The issue addressed by La tercera raiz (“The Third Root”), which tackles the impact that African traditions have had on Mexican culture, was something I knew nothing about. The two other roots, the indigenous and Spanish ones, were rather familiar notions for me.
Yanelys Nuñez’s Diary
The hectic days of Havana’s Arts Biennale are behind us and a deep silence has taken hold of the Cuban art world. To mitigate this silence, some artists have decided to stage personal exhibitions.
“It’s pink, and it’s heading your way.” That is how a friend described the experience of seeing Miss Biennial, a voluptuous “Tropicana dancer” that visited many of the exhibition spaces of the recently concluded 12th Havana Biennial, for the first time.
The play on words of the title was the first thing that caught my eye. “Disambiguation” is a term I come across time and time again while navigating my “domestic Internet” connection, the Wiki Taxi, and I don’t entirely understand its meaning.
We don’t know if they welcomed him at the airport with the traditional Guantanamera, if a Ministry of Culture official escorted him to his hotel…we don’t know anything. All we know for sure is that renowned artist Matthew Barney was – or is – in Cuba.
The stage is covered entirely with a white fabric. A naked woman is stretched out across it, posing like the Venus with the Mirror. Several objects – a stills camera, dresses, chairs, rain coats, instruction manuals and others – lie scattered on the floor about her.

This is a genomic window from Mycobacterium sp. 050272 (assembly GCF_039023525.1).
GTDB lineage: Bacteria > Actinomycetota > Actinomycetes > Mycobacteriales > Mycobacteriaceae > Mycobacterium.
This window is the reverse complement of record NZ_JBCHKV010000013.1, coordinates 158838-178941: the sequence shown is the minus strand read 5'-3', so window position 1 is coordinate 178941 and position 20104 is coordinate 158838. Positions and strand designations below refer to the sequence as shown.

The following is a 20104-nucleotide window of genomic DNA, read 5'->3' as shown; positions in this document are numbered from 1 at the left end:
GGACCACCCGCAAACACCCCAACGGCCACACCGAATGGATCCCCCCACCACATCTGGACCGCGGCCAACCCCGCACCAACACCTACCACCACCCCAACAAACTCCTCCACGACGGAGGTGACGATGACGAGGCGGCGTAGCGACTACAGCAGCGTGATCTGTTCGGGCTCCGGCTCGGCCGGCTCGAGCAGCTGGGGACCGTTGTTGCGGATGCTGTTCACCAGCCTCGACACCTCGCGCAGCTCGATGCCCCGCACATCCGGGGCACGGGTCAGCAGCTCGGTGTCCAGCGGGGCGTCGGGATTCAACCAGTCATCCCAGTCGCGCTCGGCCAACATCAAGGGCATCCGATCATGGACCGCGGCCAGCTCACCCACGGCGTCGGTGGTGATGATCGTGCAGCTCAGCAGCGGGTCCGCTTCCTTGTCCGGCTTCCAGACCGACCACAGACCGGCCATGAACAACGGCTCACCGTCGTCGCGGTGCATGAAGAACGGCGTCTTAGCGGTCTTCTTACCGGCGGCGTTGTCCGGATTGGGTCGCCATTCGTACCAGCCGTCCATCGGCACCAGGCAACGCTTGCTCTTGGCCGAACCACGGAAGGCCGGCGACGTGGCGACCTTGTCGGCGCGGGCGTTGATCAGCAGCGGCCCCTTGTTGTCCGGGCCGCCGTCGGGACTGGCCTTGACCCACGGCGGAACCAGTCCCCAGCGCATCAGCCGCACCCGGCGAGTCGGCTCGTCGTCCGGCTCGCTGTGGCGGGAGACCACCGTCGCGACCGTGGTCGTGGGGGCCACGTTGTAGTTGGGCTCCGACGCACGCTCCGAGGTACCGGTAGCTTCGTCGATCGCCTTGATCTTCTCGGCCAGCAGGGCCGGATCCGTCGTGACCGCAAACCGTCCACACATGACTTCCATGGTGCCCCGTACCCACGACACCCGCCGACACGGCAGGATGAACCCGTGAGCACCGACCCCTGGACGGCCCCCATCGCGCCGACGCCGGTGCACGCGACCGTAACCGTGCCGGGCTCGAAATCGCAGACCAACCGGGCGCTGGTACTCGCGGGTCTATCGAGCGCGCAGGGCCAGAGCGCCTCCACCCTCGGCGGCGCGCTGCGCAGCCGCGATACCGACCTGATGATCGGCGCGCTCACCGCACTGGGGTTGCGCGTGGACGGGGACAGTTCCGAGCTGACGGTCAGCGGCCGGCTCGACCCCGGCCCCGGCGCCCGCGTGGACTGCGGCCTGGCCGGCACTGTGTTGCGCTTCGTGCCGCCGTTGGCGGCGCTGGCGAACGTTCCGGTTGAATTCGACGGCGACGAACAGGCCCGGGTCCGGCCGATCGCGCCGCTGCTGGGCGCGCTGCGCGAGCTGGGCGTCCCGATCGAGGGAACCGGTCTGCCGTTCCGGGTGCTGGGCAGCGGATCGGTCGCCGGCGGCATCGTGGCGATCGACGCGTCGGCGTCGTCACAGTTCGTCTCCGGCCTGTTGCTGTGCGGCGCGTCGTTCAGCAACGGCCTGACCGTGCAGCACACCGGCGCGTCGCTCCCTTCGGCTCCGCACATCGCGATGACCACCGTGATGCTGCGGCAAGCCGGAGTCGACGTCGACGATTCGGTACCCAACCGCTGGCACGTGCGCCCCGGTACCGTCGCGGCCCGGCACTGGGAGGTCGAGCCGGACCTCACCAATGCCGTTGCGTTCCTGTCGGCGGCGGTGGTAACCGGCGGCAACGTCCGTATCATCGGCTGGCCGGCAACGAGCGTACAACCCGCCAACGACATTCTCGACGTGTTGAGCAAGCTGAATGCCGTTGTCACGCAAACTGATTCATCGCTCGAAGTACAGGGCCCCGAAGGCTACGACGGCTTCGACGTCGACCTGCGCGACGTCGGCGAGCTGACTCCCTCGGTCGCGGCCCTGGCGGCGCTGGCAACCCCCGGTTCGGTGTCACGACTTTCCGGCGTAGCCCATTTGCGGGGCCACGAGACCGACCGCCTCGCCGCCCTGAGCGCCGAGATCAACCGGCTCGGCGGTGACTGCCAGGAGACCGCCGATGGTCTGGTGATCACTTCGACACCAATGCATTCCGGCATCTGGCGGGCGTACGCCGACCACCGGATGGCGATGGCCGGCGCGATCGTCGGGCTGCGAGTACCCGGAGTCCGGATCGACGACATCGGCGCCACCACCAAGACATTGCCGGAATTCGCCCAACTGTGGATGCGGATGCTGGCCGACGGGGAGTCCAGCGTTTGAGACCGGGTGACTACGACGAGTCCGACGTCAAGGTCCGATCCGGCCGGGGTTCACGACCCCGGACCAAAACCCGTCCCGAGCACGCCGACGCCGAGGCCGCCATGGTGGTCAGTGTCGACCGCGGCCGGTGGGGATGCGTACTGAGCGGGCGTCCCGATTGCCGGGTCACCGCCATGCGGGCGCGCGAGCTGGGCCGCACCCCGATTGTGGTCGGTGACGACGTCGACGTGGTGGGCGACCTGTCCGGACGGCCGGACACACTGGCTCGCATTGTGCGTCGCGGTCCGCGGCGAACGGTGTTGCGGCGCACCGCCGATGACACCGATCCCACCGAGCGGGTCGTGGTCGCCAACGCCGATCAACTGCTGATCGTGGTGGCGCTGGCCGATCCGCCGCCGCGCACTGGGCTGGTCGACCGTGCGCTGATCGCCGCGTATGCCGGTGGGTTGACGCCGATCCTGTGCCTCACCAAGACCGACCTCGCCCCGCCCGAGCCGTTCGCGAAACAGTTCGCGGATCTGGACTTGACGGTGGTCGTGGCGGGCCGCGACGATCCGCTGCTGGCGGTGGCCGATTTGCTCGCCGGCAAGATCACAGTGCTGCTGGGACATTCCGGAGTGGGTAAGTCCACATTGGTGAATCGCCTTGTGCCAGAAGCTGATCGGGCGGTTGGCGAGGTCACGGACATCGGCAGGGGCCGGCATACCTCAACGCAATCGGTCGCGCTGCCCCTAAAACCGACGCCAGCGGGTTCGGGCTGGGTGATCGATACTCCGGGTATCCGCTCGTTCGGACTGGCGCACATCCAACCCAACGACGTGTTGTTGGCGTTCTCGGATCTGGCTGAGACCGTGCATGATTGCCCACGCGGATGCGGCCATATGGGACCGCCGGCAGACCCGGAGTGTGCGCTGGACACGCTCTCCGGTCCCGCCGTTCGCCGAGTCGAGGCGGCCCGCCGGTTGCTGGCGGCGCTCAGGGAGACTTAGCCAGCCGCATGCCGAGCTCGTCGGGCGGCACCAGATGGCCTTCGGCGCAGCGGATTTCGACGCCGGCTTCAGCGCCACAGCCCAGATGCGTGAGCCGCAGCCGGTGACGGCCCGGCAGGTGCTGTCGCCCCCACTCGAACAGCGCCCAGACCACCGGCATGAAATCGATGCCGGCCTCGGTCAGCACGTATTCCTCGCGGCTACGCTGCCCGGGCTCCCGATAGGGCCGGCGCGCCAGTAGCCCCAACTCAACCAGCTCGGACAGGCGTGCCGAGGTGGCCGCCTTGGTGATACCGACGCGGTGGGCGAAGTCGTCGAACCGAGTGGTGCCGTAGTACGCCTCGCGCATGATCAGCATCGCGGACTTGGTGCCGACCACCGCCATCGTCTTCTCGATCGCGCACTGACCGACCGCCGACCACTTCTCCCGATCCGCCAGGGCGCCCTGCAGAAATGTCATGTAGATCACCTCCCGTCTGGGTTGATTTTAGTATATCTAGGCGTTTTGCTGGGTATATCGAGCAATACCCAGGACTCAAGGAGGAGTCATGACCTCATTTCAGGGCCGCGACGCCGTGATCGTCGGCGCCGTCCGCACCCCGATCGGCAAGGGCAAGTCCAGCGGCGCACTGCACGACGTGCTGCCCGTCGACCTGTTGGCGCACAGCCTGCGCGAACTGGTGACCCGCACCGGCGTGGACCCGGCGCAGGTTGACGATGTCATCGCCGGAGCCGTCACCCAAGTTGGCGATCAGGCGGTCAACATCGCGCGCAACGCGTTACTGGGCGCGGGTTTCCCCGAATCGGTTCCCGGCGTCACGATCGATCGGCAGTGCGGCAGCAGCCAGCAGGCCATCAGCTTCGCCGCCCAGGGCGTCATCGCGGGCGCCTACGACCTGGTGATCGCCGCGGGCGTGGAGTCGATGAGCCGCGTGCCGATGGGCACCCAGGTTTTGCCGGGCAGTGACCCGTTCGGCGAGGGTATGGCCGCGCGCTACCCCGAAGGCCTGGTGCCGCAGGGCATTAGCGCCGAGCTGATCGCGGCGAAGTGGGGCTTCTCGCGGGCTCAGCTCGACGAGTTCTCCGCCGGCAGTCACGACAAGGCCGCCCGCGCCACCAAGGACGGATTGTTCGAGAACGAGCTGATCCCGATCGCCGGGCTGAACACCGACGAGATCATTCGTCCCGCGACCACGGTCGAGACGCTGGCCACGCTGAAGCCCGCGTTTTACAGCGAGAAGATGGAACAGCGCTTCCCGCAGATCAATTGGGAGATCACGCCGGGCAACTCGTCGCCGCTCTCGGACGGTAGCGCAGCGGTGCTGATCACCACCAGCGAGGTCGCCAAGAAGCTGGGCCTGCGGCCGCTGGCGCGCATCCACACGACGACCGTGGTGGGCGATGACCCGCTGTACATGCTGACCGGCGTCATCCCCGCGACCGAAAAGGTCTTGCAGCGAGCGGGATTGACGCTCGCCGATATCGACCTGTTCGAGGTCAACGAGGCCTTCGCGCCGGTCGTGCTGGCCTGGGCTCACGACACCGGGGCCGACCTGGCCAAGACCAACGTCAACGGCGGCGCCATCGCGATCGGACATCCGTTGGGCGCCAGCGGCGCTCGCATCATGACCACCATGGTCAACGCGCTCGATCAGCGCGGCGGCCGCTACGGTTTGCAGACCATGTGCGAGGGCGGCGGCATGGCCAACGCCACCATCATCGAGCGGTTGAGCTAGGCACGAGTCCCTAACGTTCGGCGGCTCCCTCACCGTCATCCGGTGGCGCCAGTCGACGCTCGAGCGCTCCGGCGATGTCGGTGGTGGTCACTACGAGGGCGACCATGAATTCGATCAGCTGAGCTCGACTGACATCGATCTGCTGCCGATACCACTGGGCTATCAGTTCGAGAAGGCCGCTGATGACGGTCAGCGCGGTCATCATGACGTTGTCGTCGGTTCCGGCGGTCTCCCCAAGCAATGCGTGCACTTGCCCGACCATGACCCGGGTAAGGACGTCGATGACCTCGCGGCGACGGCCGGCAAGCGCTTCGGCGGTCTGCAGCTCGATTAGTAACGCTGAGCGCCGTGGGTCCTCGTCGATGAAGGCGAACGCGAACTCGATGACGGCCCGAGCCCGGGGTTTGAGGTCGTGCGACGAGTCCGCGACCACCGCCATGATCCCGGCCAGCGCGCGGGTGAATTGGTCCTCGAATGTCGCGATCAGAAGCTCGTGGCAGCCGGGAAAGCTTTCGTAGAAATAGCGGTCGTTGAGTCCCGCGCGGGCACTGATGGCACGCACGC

I don’t know who put my name on a list to receive event notifications via cell phone, but for a while now I’ve been receiving news this way of different events being held in the city. I had received at least three messages about a Conga line to be held on Saturday, May 9th.
Cuban history is plagued with notable mysteries. What we are fed at school is a superficial and triumphalist narrative full of exaggerated ambivalence, where heroes are exceedingly good and evil men the worst you could imagine.
Enlivened with the songs of Silvio Rodríguez, the Moncada band and other musicians, now typical at this type of event, the tribute brought together a large crowd of curious spectators, underground veterans from the ‘50s, student leaders, local neighbors etc.
During a hearty, after-meal chat around a table laden with the remains of foul-smelling pizzas and enlivened by boisterous laughter, a friend of ours jokingly “lamented” the little attention and affection shown him by Cuba’s DTI (intelligence department).